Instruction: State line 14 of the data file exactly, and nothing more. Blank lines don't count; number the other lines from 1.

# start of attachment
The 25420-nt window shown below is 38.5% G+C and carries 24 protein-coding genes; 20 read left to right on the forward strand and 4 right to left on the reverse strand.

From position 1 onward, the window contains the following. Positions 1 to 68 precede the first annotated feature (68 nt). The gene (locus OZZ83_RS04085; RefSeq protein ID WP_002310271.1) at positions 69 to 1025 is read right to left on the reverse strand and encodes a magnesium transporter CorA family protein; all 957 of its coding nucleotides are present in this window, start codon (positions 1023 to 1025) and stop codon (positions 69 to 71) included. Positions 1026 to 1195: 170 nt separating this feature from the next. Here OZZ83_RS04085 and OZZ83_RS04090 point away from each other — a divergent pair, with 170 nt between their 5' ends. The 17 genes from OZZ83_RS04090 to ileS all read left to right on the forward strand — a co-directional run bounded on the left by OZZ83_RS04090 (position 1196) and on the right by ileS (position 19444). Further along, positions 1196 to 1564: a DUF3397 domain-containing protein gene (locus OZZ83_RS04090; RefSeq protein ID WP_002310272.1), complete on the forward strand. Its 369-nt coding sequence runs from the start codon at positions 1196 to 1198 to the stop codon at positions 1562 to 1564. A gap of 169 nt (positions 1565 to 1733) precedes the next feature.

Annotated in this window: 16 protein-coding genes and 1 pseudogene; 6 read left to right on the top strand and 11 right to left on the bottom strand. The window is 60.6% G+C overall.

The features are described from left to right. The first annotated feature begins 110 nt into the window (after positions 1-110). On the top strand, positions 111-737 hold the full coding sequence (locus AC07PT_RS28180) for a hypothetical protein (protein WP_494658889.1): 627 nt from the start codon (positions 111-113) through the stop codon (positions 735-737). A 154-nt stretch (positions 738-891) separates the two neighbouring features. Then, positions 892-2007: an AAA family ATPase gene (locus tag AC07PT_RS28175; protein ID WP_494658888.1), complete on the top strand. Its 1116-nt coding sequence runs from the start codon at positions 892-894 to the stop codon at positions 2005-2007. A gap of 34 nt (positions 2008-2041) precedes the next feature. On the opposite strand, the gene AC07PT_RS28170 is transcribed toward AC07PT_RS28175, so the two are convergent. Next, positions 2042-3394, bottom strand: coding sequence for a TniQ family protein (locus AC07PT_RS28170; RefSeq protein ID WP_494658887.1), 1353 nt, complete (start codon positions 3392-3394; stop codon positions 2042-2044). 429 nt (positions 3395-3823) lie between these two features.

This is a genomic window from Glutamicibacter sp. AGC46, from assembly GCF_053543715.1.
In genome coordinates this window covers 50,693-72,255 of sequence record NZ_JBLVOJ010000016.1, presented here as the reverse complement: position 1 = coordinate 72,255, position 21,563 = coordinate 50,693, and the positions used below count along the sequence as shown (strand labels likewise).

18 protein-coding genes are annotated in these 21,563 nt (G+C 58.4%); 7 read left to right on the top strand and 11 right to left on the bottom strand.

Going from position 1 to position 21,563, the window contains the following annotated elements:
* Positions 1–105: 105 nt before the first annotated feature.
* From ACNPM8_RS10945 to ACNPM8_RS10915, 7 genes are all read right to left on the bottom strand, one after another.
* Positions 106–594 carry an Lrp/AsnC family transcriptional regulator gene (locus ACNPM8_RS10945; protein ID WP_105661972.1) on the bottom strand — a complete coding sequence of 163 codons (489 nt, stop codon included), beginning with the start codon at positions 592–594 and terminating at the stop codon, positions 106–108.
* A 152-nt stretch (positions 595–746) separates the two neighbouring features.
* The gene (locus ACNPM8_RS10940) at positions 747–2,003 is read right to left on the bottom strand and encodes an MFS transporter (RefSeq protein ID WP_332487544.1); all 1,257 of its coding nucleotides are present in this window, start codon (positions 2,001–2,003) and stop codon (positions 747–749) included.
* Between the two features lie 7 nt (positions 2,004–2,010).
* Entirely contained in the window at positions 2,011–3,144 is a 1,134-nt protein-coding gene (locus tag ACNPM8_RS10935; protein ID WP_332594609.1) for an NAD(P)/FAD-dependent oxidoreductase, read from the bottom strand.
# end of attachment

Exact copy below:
* Between the two features lie 7 nt (positions 2,004–2,010).